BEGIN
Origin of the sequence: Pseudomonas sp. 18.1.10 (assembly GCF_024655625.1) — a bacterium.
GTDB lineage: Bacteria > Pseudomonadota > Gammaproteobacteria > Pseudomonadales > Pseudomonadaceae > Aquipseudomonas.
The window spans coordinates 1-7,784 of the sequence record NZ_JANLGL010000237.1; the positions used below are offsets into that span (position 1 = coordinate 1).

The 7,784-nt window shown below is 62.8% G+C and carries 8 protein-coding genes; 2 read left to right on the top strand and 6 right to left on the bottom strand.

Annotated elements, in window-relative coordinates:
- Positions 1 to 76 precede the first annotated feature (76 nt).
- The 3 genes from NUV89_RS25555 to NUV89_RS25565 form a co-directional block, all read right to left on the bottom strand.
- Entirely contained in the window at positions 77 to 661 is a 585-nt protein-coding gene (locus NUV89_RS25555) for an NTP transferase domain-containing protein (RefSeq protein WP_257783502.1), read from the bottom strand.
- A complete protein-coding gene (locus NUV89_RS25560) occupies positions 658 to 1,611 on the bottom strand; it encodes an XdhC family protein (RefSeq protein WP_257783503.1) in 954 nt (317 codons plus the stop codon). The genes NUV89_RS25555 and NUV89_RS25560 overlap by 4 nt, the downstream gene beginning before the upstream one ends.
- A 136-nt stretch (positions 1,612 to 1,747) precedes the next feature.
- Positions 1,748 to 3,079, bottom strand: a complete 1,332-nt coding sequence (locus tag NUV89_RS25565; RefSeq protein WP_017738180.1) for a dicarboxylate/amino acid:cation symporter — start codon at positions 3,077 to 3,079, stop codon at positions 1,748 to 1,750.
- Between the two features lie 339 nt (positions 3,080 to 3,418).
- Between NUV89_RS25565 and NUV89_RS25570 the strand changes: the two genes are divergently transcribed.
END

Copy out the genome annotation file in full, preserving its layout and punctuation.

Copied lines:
Origin of the sequence: Pseudomonas sp. 18.1.10 (assembly GCF_024655625.1) — a bacterium.
GTDB lineage: Bacteria > Pseudomonadota > Gammaproteobacteria > Pseudomonadales > Pseudomonadaceae > Aquipseudomonas.
The window spans coordinates 1-7,784 of the sequence record NZ_JANLGL010000237.1; the positions used below are offsets into that span (position 1 = coordinate 1).

The 7,784-nt window shown below is 62.8% G+C and carries 8 protein-coding genes; 2 read left to right on the top strand and 6 right to left on the bottom strand.

Annotated elements, in window-relative coordinates:
- Positions 1 to 76 precede the first annotated feature (76 nt).
- The 3 genes from NUV89_RS25555 to NUV89_RS25565 form a co-directional block, all read right to left on the bottom strand.
- Entirely contained in the window at positions 77 to 661 is a 585-nt protein-coding gene (locus NUV89_RS25555) for an NTP transferase domain-containing protein (RefSeq protein WP_257783502.1), read from the bottom strand.
- A complete protein-coding gene (locus NUV89_RS25560) occupies positions 658 to 1,611 on the bottom strand; it encodes an XdhC family protein (RefSeq protein WP_257783503.1) in 954 nt (317 codons plus the stop codon). The genes NUV89_RS25555 and NUV89_RS25560 overlap by 4 nt, the downstream gene beginning before the upstream one ends.
- A 136-nt stretch (positions 1,612 to 1,747) precedes the next feature.
- Positions 1,748 to 3,079, bottom strand: a complete 1,332-nt coding sequence (locus tag NUV89_RS25565; RefSeq protein WP_017738180.1) for a dicarboxylate/amino acid:cation symporter — start codon at positions 3,077 to 3,079, stop codon at positions 1,748 to 1,750.
- Between the two features lie 339 nt (positions 3,080 to 3,418).
- Between NUV89_RS25565 and NUV89_RS25570 the strand changes: the two genes are divergently transcribed.